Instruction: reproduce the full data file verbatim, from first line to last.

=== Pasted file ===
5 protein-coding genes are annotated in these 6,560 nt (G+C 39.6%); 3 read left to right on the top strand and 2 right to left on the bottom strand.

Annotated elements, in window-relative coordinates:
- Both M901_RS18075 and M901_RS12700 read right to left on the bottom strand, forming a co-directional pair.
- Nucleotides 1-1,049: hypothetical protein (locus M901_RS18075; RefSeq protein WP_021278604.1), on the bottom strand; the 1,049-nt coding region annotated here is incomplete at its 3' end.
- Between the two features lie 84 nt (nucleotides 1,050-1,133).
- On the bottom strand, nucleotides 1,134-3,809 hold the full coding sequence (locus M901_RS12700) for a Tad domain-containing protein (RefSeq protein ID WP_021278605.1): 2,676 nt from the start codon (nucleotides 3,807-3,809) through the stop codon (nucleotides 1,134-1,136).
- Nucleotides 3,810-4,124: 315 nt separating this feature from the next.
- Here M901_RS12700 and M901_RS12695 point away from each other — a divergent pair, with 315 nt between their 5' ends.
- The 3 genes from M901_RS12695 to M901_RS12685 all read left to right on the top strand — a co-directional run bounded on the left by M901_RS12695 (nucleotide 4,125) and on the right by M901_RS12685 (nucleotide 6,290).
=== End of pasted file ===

5 protein-coding genes are annotated in these 6,560 nt (G+C 39.6%); 3 read left to right on the top strand and 2 right to left on the bottom strand.

Annotated elements, in window-relative coordinates:
- Both M901_RS18075 and M901_RS12700 read right to left on the bottom strand, forming a co-directional pair.
- Nucleotides 1-1,049: hypothetical protein (locus M901_RS18075; RefSeq protein WP_021278604.1), on the bottom strand; the 1,049-nt coding region annotated here is incomplete at its 3' end.
- Between the two features lie 84 nt (nucleotides 1,050-1,133).
- On the bottom strand, nucleotides 1,134-3,809 hold the full coding sequence (locus M901_RS12700) for a Tad domain-containing protein (RefSeq protein ID WP_021278605.1): 2,676 nt from the start codon (nucleotides 3,807-3,809) through the stop codon (nucleotides 1,134-1,136).
- Nucleotides 3,810-4,124: 315 nt separating this feature from the next.
- Here M901_RS12700 and M901_RS12695 point away from each other — a divergent pair, with 315 nt between their 5' ends.
- The 3 genes from M901_RS12695 to M901_RS12685 all read left to right on the top strand — a co-directional run bounded on the left by M901_RS12695 (nucleotide 4,125) and on the right by M901_RS12685 (nucleotide 6,290).